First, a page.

Iran abolishes morality police
Iran has disbanded its morality police, Mohammad Jafar Montazeri, the nation’s attorney general, confirmed on Saturday. This comes as the country has been embroiled in weeks of violent anti-government protests over the death of a young woman detained by the force.
Montazeri said that while the institution had been abolished, authorities will “continue to monitor behavioral actions at the community level.”
On Thursday, the attorney general stated that Iranian officials were reviewing whether they needed to change the law requiring women to cover their heads.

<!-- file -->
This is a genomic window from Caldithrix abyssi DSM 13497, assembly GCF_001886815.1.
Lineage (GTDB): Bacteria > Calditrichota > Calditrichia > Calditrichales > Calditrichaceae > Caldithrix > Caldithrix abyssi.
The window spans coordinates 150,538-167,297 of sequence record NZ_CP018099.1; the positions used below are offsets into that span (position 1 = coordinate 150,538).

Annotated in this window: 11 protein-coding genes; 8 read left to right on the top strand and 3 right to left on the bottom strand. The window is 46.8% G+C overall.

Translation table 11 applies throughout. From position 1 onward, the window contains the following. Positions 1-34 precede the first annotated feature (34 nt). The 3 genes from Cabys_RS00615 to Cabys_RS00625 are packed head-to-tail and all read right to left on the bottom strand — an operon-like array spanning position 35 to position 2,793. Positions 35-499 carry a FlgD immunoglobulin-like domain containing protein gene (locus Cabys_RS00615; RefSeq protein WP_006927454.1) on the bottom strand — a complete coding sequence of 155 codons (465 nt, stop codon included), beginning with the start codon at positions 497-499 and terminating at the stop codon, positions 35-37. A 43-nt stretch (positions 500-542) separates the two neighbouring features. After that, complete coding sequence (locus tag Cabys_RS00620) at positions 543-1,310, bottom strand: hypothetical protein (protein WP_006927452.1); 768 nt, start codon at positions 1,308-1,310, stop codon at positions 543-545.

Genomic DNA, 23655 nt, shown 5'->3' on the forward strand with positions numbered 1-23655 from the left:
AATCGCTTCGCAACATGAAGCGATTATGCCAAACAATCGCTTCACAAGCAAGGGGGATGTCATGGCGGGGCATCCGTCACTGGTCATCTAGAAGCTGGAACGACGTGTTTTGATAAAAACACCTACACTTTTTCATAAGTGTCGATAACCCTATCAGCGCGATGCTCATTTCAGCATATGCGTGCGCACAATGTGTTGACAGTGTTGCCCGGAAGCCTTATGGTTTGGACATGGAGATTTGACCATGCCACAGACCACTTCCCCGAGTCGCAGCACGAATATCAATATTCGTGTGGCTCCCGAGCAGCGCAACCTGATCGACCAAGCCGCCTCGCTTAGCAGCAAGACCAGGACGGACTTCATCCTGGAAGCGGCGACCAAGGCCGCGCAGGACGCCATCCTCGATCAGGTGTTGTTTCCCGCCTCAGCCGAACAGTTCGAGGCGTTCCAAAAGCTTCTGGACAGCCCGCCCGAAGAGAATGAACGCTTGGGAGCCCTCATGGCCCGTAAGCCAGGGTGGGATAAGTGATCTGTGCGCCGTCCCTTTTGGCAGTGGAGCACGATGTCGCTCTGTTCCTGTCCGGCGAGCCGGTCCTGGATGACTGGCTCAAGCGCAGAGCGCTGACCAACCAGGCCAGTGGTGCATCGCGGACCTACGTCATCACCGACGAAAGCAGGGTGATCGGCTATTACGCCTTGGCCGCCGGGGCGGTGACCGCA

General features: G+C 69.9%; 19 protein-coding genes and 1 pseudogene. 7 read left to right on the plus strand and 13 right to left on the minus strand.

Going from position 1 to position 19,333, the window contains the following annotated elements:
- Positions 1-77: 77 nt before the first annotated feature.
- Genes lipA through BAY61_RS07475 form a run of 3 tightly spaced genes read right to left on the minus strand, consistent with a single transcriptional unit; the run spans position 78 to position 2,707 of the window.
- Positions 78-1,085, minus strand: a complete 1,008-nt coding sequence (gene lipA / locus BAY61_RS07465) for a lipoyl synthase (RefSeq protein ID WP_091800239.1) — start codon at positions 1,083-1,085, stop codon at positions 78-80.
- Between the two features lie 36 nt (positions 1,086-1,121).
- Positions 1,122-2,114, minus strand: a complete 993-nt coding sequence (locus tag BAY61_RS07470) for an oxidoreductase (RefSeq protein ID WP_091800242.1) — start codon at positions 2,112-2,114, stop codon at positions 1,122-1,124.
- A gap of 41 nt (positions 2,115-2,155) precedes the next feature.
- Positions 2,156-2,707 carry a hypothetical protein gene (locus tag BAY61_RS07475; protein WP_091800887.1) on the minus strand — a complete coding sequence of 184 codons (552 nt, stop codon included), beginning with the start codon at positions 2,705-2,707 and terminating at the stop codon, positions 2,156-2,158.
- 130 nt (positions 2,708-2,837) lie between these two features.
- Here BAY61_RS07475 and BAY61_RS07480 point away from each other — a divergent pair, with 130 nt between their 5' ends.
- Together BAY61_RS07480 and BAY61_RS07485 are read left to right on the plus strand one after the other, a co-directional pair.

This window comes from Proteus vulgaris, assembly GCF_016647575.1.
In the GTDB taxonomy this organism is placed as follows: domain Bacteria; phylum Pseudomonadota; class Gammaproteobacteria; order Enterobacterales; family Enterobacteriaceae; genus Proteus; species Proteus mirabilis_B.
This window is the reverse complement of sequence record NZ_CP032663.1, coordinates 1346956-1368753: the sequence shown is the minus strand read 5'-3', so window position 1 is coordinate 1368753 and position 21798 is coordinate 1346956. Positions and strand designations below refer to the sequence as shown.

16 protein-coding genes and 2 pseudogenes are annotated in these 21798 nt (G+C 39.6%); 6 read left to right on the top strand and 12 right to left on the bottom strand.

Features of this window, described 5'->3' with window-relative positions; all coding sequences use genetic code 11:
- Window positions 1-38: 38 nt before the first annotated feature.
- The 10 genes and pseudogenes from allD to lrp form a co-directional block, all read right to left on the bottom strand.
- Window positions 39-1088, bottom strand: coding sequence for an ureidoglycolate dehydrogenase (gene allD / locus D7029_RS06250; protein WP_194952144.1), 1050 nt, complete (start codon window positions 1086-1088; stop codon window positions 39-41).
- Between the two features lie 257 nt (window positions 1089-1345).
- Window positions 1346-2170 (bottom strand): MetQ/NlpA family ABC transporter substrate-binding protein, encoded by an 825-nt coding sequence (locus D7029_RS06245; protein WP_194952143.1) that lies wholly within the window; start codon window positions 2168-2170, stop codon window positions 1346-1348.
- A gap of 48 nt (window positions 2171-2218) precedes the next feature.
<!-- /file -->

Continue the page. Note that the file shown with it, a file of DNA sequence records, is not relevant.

The morality police was established in 2005 to control how people comply with Islamic rules regarding their clothes and behavior. It was sanctioned by the EU, US and the UK over the death of a 22-year-old woman named Mahsa Amini, who was arrested over allegedly wearing an “improper” hijab and died hours later.
Iran has seen weeks of violent protests that erupted in mid-September over the death of Amini. While the Iranian authorities claim that she died of a pre-existing medical condition, her family insists she was beaten to death while in custody.
According to figures released by Iran’s Supreme National Security Council, the riots have claimed the lives of more than 200 people. Earlier this week, Brigadier General Amirali Hajizadeh, who serves with the Islamic Revolutionary Guard Corps put the total death toll during the unrest at “more than 300 people.”
Iranian officials have accused foreign players, especially the US and Israel, of inciting violence and trying to destabilize the country.